Pendlay Rows Everything You Need To Know

Pendlay Rows Everything You Need To Know

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how to do a Pendlay Rows

Chances are, you’ve heard of Pendlay rows. But, are you doing them? You should. If you don’t know how to do these rows or why they’re so good, we’ll give you the info you need.

Pendlay rows are not really performed as often as they should be when you consider that they are the most effective row you can do. This is a true compound lift that places the greatest amount of emphasis on your latissimus dorsi (lats). It also targets many other upper body muscles.compound lift that places the greatest amount of emphasis on your latissimus dorsi (lats). It also targets many other upper body muscles.

If you truly want to develop back strength and muscle definition, then you really need to start doing the Pendlay row. With that said, some people are still not convinced. That’s why we will get into the finer details as to what makes it an amazing movement to include in your training program.

What Are Pendlay Rows?

The primary muscles being targeted with this move are your upper and lower back, arms, hips and abs muscles. Basically, the muscles in these groups are getting some type of significant contractions. Of course, the lats are the primary muscle in focus with Pendlay rows.

People often assume there is only one type of barbell row. The truth is that there are two main types. One is called the Yates row. This is the one that is the most commonly performed. It’s also the least effective of the two. You may also see this classified as bodybuilding rows. This is said as a nod of respect to Dorian Yates who brought the concept of barbell rows to life.

However, Coach Glenn Pendlay reinvented the barbell row to be effective at targeting the entire region of your lats. He accomplished this by minimizing the amount of smaller muscle help to encourage maximum back usage. Of course, you do still engage plenty of secondary muscles when doing the Pendlay row. But, they are not used nearly as much as with Yates rows.

When performing this exercise your head, back and hips should be as perfectly horizontal as you can possibly make them. The max amount your body can be angled above the hips is 15 degrees. Any further and it is considered cheating by minimizing range of motion during the pull.

It’s also worth pointing out that Yates rows target the lower section of your lats. That is not the best thing to do. You can’t focus on just one section of the lats as it is not sectioned off like your triceps and deltoids. So, in reality, hitting the lower region of your lats just wastes energy you could be using on better movements.

Let’s look at the Yates rows ineffectiveness for lat training further to understand why Pendlay rows are better.

Yates Rows vs Pendlay Rows

Yates Rows vs Pendlay Rows

As mentioned, the biggest difference is the angle your body is in during the pull motion. When performing the Yates row, you are standing at a 45-degree or even greater angle. This basically causes you to be standing up straight by the end of your pull.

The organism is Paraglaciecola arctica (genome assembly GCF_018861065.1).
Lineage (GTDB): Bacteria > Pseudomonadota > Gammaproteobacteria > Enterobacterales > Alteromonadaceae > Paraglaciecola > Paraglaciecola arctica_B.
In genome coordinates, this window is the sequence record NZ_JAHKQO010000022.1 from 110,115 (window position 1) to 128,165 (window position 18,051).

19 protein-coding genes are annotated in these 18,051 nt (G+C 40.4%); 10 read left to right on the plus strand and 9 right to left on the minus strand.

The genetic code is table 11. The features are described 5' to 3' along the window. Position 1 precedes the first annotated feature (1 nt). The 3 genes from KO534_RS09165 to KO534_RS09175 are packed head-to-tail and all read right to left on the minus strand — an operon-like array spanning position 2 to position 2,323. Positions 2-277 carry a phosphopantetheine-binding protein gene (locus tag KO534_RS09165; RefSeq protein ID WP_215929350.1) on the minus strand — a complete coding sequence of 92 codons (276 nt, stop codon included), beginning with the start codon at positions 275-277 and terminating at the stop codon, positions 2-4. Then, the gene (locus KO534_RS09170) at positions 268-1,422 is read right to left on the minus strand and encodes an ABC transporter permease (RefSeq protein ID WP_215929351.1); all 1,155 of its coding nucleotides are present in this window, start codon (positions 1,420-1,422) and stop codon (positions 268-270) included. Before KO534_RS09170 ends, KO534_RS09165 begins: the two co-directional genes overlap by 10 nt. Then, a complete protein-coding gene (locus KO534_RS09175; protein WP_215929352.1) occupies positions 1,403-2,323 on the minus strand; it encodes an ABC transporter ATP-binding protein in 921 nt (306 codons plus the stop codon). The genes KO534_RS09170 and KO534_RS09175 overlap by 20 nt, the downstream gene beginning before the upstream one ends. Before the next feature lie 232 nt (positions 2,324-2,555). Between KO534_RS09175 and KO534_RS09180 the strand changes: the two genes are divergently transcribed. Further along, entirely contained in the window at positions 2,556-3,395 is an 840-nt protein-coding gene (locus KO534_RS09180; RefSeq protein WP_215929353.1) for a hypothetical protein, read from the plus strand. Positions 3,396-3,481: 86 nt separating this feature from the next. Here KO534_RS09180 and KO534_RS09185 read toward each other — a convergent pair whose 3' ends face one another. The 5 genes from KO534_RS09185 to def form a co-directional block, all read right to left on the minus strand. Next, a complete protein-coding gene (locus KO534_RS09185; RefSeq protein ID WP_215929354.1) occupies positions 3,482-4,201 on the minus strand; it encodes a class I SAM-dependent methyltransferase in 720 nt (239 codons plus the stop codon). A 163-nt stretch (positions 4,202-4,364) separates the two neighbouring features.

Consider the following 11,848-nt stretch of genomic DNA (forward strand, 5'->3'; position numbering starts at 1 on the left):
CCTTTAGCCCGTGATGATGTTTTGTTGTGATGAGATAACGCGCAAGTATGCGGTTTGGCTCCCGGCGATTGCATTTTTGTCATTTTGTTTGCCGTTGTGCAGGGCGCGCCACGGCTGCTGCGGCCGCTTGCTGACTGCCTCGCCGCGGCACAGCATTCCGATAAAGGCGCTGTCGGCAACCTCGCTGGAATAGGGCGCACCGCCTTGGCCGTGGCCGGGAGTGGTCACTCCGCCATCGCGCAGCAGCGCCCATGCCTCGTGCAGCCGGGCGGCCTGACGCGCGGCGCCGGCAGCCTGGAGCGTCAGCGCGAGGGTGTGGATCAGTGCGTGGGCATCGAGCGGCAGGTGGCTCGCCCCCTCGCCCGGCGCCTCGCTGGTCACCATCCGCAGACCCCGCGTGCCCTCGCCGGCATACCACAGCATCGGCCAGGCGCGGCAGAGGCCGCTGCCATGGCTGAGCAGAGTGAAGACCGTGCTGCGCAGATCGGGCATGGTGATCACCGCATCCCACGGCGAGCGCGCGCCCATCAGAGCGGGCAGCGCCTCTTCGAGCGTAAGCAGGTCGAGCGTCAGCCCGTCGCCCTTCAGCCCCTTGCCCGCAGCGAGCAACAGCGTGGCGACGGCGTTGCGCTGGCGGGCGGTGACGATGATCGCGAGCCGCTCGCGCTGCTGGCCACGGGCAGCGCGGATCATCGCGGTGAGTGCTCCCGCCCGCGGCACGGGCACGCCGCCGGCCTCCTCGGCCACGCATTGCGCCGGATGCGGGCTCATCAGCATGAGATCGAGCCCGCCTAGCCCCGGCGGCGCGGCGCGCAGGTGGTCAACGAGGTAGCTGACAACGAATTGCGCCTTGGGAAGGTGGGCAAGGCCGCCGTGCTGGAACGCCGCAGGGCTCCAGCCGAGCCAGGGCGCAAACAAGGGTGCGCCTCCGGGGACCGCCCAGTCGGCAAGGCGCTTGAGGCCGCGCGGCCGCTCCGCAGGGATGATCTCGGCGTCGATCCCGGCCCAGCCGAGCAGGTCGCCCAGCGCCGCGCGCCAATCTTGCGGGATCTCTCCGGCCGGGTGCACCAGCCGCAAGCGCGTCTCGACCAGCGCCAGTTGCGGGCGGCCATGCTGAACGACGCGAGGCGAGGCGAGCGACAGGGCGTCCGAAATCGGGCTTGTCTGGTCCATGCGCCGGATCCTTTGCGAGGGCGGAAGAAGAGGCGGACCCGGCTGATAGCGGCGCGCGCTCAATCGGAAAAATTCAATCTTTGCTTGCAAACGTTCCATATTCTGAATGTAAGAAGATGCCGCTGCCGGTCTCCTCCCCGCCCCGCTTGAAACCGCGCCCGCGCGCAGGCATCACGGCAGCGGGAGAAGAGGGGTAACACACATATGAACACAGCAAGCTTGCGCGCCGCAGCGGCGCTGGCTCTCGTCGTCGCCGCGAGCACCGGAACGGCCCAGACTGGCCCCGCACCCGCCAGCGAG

This lessens the time your muscles are under contraction, which literally means you cheated yourself. Sure, you can likely pull more this way, but that does not really help much. Your biceps get a lot of attention and that takes away the back emphasis from the pull.

The reason for this is because you perform them with an underhand grip. The Pendlay row should be done with your palms facing down, not up. As a result, your biceps are not used nearly as much.

Pendlay rows are also performed fully bent at the hips instead of leaving your body at an incline. When at an incline, you pull to your belly and always have the weight suspended in the air. However, Pendlay rows eliminated this concept by pulling directly from the floor to the lower portion of your chest. This is not an exact science as each person’s body is different, but it is within this region. Pulling directly from the ground is proven to be beneficial for lat training and deadlifts.

Another good reason for pulling directly from the ground is because of the explosive power this builds, like you would on inverted rows as well. Plus, you lower the chances of hurting your lower back by not pulling with a 45-degree lean. Essentially all the points of benefits are in favor of Pendlay rows.

How To Do Pendlay Rows

Doing this exercise the right way is crucial for preventing lower back injury and getting the most from your workout. What follows are the steps used to perform the Pendlay row with a bit of extra info to get you started correctly.

Weight Placement

The barbell with weights should be on the floor without anything else holding it up.

Stance

Stand with your feet about medium-width apart. This is less than the width of squats. The middle of your feet should be directly under the bar with your toes pointed slightly outwards. The angle of your feet should be around 30 degrees out and firmly planted.

Grip

Grasp the bar with both hands palms facing down with a lesser width than the bench press. The bar is going to rest low in your hands close to your fingertips. Squeeze hard and use chalk or straps if needed.

Arm Position

Your wrists should be straight to prevent any pains from occurring. Your elbows will be locked from your arms being fully extended before each pull.

Head And Chest

Your head should be in line with your back in a neutral spine position. Your chest will naturally be down but not exaggerated any further. During the pull, your chest pushes back slightly to prevent rounding at your lower back.

Back

You should be in a neutral spine position. Do not ever round or hyperextend your back.

Why?

Very serious injuries may occur.

Hips

Your hips will be a bit high in comparison to deadlifts. You should not have your hips too low because you risk hitting your knees when bent.

The Pendlay Rows Pull